Saturday, January 20, 2007

“What do you think about gay people?”

Ordinary Time

This essay is a shorter version of my series from last year, "Homosexuality and Evangelical Churches." (Haha, I cared more about being an "evangelical" then. It also draws out some things I alluded to in this week's "Christian Commitment and Homosexuality."

When I talk about Jesus with folks who do not believe, this question always arises. Many evangelical Christians assume that the meaning behind it is, “Do you think we should do whatever we want?” What I've found it really means is “Do you hate homosexuals?” When I name the name of Jesus, people suspect that I might want to hurt gay people. Brothers and sisters, we have a problem.

If being an “evangelical” Christian should be mean anything, it should mean that one loves good news. Specifically, it is the Good News that God raised Jesus from death and enthroned him as Lord of the world, and that this is life-giving and healing news for sinners – not just bad news about hell. It should not mean “despises people.” Those who would uphold a traditional Christian sexual ethic must understand and talk about sexuality in terms of God’s intentions for our abundant life in the states of marriage or celibacy. There is a world of difference between this and talking about gay people being “gross” or “perverted.” The first is grounded in the Gospel and the truth that Jesus offers a positive, livable alternative to anything God calls sinful, while the latter is born of hatred and fear.

Many Christians fail to offer an embodied, “abundant life” alternative to the sexual sins of this culture. Part of this is the common denial of celibacy as a legitimate Christian vocation. Holy celibacy is not simply a painful, frustrated, or sometimes half-hearted abstinence. Marriage and celibacy are each Christian callings that have their own ways of making space for God and caring for others. One is not higher, or more spiritual than the other. Each is an expression of “God's best” for people. Each vocation has its particular ways of ministry and healing, as well as suffering. A faithful Christian community must encourage and support both vocations.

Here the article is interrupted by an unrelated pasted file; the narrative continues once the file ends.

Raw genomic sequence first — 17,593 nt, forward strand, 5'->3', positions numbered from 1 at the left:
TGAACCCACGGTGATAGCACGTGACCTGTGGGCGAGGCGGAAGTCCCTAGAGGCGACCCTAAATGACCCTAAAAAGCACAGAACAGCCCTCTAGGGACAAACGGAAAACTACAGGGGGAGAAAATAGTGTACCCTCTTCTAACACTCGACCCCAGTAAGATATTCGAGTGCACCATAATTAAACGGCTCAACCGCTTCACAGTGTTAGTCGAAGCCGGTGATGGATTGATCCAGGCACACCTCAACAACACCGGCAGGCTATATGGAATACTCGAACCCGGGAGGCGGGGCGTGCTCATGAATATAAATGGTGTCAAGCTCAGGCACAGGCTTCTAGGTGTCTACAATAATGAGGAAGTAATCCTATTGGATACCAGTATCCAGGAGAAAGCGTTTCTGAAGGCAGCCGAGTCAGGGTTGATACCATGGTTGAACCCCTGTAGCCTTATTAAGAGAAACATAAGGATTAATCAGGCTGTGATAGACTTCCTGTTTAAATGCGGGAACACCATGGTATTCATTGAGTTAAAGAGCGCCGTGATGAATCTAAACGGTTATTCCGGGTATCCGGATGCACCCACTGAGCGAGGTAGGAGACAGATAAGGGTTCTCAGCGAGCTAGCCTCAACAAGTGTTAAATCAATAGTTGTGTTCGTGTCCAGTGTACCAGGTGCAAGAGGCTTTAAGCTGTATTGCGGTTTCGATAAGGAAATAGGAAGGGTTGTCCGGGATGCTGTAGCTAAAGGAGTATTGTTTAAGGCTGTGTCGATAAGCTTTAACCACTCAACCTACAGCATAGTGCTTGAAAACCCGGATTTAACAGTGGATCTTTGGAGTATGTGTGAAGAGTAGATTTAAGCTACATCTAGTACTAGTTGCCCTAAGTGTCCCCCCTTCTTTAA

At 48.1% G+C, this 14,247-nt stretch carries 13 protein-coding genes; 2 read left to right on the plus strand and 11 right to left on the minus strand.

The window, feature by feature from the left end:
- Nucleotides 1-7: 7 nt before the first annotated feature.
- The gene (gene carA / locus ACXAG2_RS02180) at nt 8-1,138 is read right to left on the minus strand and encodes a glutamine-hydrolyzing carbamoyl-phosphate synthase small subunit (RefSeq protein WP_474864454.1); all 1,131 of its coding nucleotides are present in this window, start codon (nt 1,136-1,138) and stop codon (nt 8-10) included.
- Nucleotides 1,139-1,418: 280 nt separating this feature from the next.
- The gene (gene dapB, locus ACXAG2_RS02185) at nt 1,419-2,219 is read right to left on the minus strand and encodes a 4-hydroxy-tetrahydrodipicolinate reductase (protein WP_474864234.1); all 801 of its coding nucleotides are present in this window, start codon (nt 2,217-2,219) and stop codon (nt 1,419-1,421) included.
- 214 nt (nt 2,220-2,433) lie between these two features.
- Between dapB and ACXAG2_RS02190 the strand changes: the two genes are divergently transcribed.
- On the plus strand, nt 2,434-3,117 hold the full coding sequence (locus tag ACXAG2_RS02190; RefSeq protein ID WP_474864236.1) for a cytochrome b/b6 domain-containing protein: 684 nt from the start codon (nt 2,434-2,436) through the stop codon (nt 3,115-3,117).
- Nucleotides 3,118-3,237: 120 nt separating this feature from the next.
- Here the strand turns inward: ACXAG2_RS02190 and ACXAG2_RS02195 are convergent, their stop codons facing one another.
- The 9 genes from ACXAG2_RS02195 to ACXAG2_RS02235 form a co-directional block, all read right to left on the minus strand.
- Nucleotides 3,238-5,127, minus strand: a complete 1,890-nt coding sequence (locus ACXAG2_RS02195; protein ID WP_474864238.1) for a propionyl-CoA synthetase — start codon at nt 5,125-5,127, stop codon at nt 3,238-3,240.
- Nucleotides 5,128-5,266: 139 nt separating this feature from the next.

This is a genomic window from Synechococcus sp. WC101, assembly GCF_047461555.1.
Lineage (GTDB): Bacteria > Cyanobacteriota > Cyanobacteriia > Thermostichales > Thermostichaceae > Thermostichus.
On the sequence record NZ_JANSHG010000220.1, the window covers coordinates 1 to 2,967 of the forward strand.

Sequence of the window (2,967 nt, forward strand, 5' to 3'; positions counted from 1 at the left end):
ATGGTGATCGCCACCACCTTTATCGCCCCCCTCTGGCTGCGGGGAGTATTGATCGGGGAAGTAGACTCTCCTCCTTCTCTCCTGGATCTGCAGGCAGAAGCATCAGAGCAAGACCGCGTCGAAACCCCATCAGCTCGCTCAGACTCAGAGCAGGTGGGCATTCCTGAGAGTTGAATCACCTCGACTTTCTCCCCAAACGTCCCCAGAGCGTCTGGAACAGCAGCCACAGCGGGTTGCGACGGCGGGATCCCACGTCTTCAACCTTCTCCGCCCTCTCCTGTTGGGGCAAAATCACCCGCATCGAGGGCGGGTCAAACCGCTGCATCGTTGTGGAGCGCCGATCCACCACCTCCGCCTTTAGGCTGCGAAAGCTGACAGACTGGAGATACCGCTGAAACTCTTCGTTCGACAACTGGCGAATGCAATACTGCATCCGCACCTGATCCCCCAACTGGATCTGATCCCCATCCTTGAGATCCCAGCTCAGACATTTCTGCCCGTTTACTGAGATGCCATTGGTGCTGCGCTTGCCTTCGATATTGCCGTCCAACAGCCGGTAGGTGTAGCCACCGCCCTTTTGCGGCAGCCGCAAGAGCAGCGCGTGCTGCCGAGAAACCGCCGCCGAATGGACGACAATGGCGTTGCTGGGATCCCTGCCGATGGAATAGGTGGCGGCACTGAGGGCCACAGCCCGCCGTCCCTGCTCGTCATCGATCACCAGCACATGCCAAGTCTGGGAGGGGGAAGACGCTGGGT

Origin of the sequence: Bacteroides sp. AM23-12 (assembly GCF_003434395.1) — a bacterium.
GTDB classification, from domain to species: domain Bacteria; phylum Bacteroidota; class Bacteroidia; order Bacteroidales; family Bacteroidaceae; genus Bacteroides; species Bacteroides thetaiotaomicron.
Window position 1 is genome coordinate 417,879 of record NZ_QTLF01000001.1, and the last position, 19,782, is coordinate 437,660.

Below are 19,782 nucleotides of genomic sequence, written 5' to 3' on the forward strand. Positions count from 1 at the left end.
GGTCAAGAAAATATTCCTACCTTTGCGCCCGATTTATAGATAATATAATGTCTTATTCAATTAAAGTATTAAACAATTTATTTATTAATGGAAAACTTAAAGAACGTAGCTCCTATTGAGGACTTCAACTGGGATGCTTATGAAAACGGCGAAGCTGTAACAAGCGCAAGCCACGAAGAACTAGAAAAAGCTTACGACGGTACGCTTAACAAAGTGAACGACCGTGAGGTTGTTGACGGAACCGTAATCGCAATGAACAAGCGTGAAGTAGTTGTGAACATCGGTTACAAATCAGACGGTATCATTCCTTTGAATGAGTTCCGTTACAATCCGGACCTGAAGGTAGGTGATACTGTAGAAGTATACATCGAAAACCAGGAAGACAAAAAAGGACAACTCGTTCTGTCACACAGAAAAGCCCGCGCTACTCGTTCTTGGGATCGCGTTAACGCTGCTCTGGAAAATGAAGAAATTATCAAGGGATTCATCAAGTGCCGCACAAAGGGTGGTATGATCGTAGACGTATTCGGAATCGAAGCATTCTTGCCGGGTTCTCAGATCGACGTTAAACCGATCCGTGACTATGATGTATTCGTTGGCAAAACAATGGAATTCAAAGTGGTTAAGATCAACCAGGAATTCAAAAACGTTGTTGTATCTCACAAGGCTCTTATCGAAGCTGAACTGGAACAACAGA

Because of this overvaluation of married life, and undervaluation of celibacy, many churches fail to offer a consistent way of embodying Christian sexual ethics – evangelical Christians call homosexual persons to celibacy, without understanding this vocation themselves, or knowing how to support and welcome it. This is a problem: Our sex-obsessed culture needs to hear good news and to see it embodied, but the Church cannot do this unless it understands itself that a celibate life does not have to be a lonely and emotionally desiccated life. Until then, we lack real good news about sexuality.

Many churches realize this on some level: this is why unmarried people are never asked to consider a celibate vocation, and some have allowed divorced Christians to remarry. Folks will talk about grace and forgiveness and learning from mistakes, but while the biblical witness does amend itself to allow divorce, it never allows the remarriage of divorced persons. Christians allow it because they believe celibacy by definition to be a life of loneliness, isolation and the absence of meaningful family ties, even in the context of their own congregations. It is not good news, and many would never expect heterosexual persons, divorced or otherwise, to pursue it. Therefore, they deviate from “one man and one woman for life,” but only for divorced heterosexuals. That stinks of hypocrisy: at least the fundamentalists are consistent.

Does the Good News include real, embodied good news about sexuality? Does my church know the content of that good news, and how to embody it? Until we can answer both questions with a reasoned affirmative, we have much work to do.


Anonymous said...

That's really interesting Kyle; you have some great points!

Anonymous said...

Since you have so many coherent, non-hateful thoughts on the conservative side of this issue, I have a question for you that I haven't seen addressed. What advice do you have for a homosexual who (for whatever reason) is in a heterosexual marriage. I know a number of people on the liberal side of this issue who would say get a divorce and be true to yourself. What is your take?